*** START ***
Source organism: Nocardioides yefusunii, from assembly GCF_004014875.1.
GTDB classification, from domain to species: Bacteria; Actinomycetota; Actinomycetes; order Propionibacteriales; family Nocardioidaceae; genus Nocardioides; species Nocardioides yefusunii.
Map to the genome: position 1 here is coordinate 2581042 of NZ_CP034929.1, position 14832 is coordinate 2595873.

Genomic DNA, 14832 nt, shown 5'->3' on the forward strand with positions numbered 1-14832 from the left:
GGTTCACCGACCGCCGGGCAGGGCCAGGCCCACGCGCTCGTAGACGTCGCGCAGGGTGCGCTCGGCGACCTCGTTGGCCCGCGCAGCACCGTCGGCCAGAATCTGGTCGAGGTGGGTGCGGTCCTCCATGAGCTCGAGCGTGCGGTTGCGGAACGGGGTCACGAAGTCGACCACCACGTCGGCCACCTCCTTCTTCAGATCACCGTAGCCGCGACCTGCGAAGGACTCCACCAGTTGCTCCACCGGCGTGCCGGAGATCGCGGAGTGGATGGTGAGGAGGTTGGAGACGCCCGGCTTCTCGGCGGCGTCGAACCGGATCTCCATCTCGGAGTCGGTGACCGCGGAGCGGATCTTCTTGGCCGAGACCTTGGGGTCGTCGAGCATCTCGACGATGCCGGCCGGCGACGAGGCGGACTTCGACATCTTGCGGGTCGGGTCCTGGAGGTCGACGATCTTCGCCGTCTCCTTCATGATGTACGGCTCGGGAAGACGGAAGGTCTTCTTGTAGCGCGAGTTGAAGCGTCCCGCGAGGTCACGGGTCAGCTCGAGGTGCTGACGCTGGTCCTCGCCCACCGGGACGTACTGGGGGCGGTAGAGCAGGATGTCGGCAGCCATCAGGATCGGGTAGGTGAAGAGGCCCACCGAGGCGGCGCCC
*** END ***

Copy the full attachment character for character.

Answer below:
Source organism: Nocardioides yefusunii, from assembly GCF_004014875.1.
GTDB classification, from domain to species: Bacteria; Actinomycetota; Actinomycetes; order Propionibacteriales; family Nocardioidaceae; genus Nocardioides; species Nocardioides yefusunii.
Map to the genome: position 1 here is coordinate 2581042 of NZ_CP034929.1, position 14832 is coordinate 2595873.

Genomic DNA, 14832 nt, shown 5'->3' on the forward strand with positions numbered 1-14832 from the left:
GGTTCACCGACCGCCGGGCAGGGCCAGGCCCACGCGCTCGTAGACGTCGCGCAGGGTGCGCTCGGCGACCTCGTTGGCCCGCGCAGCACCGTCGGCCAGAATCTGGTCGAGGTGGGTGCGGTCCTCCATGAGCTCGAGCGTGCGGTTGCGGAACGGGGTCACGAAGTCGACCACCACGTCGGCCACCTCCTTCTTCAGATCACCGTAGCCGCGACCTGCGAAGGACTCCACCAGTTGCTCCACCGGCGTGCCGGAGATCGCGGAGTGGATGGTGAGGAGGTTGGAGACGCCCGGCTTCTCGGCGGCGTCGAACCGGATCTCCATCTCGGAGTCGGTGACCGCGGAGCGGATCTTCTTGGCCGAGACCTTGGGGTCGTCGAGCATCTCGACGATGCCGGCCGGCGACGAGGCGGACTTCGACATCTTGCGGGTCGGGTCCTGGAGGTCGACGATCTTCGCCGTCTCCTTCATGATGTACGGCTCGGGAAGACGGAAGGTCTTCTTGTAGCGCGAGTTGAAGCGTCCCGCGAGGTCACGGGTCAGCTCGAGGTGCTGACGCTGGTCCTCGCCCACCGGGACGTACTGGGGGCGGTAGAGCAGGATGTCGGCAGCCATCAGGATCGGGTAGGTGAAGAGGCCCACCGAGGCGGCGCCC